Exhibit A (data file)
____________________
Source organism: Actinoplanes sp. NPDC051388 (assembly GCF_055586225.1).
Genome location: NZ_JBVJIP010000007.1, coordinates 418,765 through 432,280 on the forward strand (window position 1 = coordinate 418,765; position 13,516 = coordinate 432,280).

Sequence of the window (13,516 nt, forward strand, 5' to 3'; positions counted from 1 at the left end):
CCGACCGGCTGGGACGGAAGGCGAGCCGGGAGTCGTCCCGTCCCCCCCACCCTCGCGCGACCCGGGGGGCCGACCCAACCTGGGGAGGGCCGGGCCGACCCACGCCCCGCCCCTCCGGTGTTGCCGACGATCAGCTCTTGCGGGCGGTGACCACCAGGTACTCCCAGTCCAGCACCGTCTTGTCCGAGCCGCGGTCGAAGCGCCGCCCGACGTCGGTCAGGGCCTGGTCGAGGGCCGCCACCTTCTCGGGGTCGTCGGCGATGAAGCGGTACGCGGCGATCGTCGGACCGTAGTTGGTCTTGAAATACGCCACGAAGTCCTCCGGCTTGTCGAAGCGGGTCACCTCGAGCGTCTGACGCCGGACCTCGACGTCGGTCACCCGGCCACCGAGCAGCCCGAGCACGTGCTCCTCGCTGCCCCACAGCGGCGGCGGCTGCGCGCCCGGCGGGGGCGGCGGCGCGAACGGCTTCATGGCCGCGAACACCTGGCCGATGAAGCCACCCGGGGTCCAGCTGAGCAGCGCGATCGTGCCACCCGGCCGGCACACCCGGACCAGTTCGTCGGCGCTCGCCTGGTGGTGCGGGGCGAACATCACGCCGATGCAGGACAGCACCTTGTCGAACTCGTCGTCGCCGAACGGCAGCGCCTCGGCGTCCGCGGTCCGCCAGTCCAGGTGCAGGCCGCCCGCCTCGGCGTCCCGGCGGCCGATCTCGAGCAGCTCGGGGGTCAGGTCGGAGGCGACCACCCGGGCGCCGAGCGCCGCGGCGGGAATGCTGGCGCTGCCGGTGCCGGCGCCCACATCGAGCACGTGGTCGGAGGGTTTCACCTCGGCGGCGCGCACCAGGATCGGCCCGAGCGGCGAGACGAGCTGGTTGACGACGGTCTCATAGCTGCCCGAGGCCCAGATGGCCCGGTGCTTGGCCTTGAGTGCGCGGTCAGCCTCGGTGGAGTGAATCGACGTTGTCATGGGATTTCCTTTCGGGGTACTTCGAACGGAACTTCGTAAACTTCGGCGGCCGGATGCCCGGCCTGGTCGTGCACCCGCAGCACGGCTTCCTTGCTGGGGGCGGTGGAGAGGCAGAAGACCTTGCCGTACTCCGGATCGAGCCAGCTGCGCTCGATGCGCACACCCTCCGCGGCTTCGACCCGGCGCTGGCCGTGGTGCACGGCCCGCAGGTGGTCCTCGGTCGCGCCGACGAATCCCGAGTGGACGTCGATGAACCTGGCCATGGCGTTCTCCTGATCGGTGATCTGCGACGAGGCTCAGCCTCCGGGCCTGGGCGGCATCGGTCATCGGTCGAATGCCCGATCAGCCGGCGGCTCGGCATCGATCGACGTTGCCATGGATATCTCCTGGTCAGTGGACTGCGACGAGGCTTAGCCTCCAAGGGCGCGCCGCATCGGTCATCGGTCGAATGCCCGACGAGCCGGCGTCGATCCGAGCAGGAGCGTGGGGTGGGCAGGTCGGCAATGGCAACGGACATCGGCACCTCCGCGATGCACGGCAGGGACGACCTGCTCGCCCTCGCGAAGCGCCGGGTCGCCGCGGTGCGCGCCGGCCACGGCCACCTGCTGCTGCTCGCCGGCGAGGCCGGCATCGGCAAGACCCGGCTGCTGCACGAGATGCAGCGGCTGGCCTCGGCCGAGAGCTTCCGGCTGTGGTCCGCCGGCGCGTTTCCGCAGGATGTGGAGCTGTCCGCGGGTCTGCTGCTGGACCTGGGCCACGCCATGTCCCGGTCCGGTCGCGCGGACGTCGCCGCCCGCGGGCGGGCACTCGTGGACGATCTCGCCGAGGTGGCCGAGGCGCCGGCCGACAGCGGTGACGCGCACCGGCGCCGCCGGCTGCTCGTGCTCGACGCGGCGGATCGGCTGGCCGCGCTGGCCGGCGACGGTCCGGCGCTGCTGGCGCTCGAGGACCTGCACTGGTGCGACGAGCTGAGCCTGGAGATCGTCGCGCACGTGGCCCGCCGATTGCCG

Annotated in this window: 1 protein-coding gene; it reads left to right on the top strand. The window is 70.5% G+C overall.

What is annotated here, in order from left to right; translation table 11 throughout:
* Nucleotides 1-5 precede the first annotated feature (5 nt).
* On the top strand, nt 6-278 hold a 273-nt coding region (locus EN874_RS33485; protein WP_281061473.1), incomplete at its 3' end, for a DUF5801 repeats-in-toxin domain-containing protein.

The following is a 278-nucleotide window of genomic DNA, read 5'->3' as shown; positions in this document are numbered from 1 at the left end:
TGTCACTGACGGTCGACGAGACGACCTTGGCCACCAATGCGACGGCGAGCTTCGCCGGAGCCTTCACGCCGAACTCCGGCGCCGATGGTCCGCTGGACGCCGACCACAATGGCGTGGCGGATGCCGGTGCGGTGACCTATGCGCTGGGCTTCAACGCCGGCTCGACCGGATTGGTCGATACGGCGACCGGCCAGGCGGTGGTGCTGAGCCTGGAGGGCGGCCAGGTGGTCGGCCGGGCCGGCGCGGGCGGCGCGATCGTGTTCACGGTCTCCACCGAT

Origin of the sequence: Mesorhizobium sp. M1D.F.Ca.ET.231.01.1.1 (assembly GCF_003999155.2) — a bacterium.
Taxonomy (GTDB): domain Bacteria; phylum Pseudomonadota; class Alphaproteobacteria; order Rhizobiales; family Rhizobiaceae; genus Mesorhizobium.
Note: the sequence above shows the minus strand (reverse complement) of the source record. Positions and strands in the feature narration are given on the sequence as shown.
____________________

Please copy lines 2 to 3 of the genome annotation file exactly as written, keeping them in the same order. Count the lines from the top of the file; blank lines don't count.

Genome location: NZ_JBVJIP010000007.1, coordinates 418,765 through 432,280 on the forward strand (window position 1 = coordinate 418,765; position 13,516 = coordinate 432,280).

Sequence of the window (13,516 nt, forward strand, 5' to 3'; positions counted from 1 at the left end):